Much has been written about the state of commerce today.  It’s either dying or thriving, thanks to online competition, depending on who you talk to.  But after attending Shoptalk in Las Vegas March 3-6, it’s clear that retail’s transformation is picking up steam as retailers build out and reap the benefits of a robust omnichannel program, and direct-to-consumer brands fuel growth in stores, and online marketing remains the key to achieving personalization.

“Too much of retail is deeply out of date,” said Anil Aggarwal, Founder and Chairman of Shoptalk, during his opening address at the conference.  “Retail is entering an era of monumental change and we are at risk of under innovating.  We’ve been too slow.  We need to be more agile.”

It’s a sentiment echoed by Nordstrom President Erik Nordstrom a few minutes later.  “We think we’ve been too slow,” he told CNBC’s Courtney Reagan.  “We need to be more agile … to move faster.”

The need for speed is a clear directive to brands today.  That and more was the message coming out of Shoptalk, and for those fortunate enough to be in attendance, there was plenty of food for thought.

Direct-to-Consumer Brands are Driving Commerce

With their core advantage of moving with speed and agility, Direct-to-Consumer brands are maturing and helping to fuel retail growth in more powerful and far reaching ways than anyone could have imagined just a few short years ago.

Digitally native brands like Bonobos and Harry’s Shave graced the stage at Shoptalk’s inaugural event four years ago — and DTC is every bit as much a part of the conversation today as it was then.  But the positioning and role of DTC in commerce has changed.  It’s notable that the freshman class of DTC brands have graduated to bigger things.  Warby Parker now operates stores in the U.S. and is growing fast.  Harry’s is in mass retail stores and has expanded into women’s products with the Flamingo brand; Dollar Shave Club is now part of Unilever; Bonobos has joined the Walmart family of owned brands.  The list goes on.

DTCs are opening stores at a rapid rate, even as legacy brands continue to shutter locations.  The reason, plain and simple, is that brick-and-mortar drives online sales.  This is true for both digitally native brands and established retailers.

When Macy’s closes a store, online sales in that market decline, Jill Ramsey, COO of Macy’s told Shoptalk attendees.  The flipside is also true — when a brand opens a physical location, digital sales climb.  It’s a halo effect that is fairly well documented.  Opening a store can boost online traffic by 27%, while closing stores prompts a decline, according to research from the International Council of Shopping Centers.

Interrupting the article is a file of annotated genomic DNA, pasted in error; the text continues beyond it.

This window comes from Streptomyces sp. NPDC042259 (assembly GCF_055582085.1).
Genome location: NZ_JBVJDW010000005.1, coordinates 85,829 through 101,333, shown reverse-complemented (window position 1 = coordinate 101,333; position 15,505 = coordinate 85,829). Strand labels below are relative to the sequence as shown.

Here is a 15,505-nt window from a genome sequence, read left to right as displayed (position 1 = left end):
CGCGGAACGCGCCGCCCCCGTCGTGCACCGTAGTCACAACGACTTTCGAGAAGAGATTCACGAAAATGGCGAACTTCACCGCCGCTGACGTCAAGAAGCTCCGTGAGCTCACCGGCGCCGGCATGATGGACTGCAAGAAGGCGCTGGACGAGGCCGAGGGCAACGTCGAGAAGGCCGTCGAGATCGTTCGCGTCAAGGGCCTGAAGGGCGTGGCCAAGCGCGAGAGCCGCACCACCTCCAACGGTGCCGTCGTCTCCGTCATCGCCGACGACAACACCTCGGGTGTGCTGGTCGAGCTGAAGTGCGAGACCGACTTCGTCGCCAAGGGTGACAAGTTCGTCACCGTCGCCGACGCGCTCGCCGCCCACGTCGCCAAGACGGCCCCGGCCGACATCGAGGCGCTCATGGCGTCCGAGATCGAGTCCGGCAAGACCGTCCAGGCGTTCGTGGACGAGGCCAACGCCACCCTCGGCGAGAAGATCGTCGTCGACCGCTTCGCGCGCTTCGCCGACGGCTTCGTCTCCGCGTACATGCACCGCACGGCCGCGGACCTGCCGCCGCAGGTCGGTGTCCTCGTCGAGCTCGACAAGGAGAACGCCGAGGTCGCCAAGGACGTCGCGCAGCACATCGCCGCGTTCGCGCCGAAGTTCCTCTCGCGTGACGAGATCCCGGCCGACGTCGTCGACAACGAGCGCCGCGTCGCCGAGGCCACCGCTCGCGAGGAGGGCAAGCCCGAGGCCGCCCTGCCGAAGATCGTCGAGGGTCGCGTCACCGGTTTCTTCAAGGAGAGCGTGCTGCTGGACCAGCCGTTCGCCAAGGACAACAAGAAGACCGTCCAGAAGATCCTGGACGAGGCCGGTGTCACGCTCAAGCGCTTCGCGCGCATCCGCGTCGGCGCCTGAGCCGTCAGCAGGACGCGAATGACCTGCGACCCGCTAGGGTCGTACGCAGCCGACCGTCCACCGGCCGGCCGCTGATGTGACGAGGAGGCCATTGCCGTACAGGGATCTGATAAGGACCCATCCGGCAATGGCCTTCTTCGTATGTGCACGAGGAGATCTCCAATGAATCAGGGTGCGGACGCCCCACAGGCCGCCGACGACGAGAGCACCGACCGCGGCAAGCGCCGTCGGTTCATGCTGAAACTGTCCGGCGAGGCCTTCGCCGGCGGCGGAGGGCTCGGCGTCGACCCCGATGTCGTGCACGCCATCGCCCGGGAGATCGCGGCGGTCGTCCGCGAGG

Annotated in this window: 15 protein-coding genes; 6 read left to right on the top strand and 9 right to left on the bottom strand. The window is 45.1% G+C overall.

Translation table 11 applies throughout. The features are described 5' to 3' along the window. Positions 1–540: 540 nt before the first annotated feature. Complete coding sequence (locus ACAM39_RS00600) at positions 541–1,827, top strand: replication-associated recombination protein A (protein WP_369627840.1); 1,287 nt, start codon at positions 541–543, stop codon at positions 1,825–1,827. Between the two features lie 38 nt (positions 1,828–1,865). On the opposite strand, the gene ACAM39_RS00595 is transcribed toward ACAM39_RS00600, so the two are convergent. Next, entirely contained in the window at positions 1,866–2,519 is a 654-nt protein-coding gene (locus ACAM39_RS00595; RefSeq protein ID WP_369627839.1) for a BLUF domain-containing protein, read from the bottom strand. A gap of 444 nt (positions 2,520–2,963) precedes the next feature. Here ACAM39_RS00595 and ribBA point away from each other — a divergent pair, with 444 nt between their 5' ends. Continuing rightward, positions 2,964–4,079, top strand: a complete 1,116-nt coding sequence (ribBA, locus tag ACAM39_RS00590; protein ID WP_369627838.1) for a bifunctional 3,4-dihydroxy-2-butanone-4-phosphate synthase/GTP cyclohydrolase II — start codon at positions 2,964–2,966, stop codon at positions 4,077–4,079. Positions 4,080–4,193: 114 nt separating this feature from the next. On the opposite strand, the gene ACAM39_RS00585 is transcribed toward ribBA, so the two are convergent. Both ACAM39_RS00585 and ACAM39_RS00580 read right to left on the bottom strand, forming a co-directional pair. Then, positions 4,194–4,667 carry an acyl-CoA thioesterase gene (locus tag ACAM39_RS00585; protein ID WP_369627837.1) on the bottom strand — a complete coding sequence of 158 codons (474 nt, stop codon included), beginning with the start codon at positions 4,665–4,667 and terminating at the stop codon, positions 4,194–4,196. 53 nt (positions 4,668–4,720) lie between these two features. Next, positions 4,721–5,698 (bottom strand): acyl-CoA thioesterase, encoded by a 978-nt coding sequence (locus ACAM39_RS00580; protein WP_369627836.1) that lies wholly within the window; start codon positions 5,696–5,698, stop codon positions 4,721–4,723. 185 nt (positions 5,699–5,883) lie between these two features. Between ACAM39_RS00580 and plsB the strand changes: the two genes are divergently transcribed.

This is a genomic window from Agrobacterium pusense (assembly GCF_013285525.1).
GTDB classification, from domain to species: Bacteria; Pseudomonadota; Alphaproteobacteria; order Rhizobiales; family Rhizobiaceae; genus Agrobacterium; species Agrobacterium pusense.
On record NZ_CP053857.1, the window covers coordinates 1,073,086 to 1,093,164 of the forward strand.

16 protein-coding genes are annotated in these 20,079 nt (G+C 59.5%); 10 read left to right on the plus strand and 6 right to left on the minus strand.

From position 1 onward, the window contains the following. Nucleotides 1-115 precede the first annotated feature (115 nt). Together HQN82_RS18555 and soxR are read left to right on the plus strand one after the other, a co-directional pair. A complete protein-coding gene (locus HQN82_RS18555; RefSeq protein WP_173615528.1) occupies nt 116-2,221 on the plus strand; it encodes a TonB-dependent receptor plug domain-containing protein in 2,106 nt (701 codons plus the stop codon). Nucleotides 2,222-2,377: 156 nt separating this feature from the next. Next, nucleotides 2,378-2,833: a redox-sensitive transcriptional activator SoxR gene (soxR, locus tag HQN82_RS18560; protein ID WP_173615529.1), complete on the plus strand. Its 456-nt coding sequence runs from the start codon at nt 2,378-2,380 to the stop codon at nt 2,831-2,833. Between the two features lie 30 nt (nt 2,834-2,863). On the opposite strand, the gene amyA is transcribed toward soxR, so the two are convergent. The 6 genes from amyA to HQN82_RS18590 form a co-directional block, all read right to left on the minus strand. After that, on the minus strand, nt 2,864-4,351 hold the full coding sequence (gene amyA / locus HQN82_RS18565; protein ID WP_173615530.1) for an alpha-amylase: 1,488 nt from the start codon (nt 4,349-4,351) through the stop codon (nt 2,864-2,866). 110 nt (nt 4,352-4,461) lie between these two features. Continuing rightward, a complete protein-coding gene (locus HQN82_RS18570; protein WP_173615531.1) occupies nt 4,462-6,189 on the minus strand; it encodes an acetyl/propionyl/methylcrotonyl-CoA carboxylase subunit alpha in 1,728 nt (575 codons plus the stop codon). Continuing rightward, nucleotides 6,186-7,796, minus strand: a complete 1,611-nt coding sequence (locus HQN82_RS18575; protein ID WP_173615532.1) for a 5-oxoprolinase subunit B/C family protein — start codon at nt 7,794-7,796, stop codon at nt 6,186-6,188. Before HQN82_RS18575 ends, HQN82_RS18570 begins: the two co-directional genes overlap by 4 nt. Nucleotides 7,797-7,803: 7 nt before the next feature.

“We have to look at the integrated contributions and also understand the negative effects of what happens to the digital business if a retailer closes their only store in a market,” said Michael Brown, Partner, Consumer Products and Retail Practice, A.T. Kearney in the report.

Brand perception is also impacted to both the positive and negative.  It’s about immediacy and availability, and the ability to connect messaging to the right customer at the right moment in the correct physical market.

Flexing Marketing Muscle

For all its reported ills, social media still reigns supreme when it comes to brand marketing, a point driven home by multiple Shoptalk presenters.

DTCs have benefitted from social media in ways that cannot be understated.  Warby Parker and others have used Facebook to introduce consumers to the brands while influencers on Instagram endorse the products.  Videos from YouTube stars unboxing orders and demoing the goods have thousands, if not millions, of views.

The use of images and visual search are helping to drive marketing plans today.  Pinterest is allowing retailers to upload entire product catalogs for the first time.  Google is adding images to shoppable ads, according to Daniel Alegre, President, Global Partnerships at Google.  Upward of 90% of consumers now discover new brands on YouTube, thanks to higher trust being placed in images.  A majority of shoppers (59%) say they trust images more than text when it comes to product descriptions, according to a study from the Intent Lab, a partnership between Performics and Northwestern University Medill School of Journalism, Media, Integrated Marketing Communications.

Pinterest is allowing retailers to upload entire product catalogs for the first time.  Home Depot is using visual recognition in its app and in stores to drive engagement and increase conversion.

All of this has big implications for brand transformation, provided they can move fast enough.

This article originally appeared in MediaVillage.

Author: Molly Hop, SVP, Commerce Media, Performics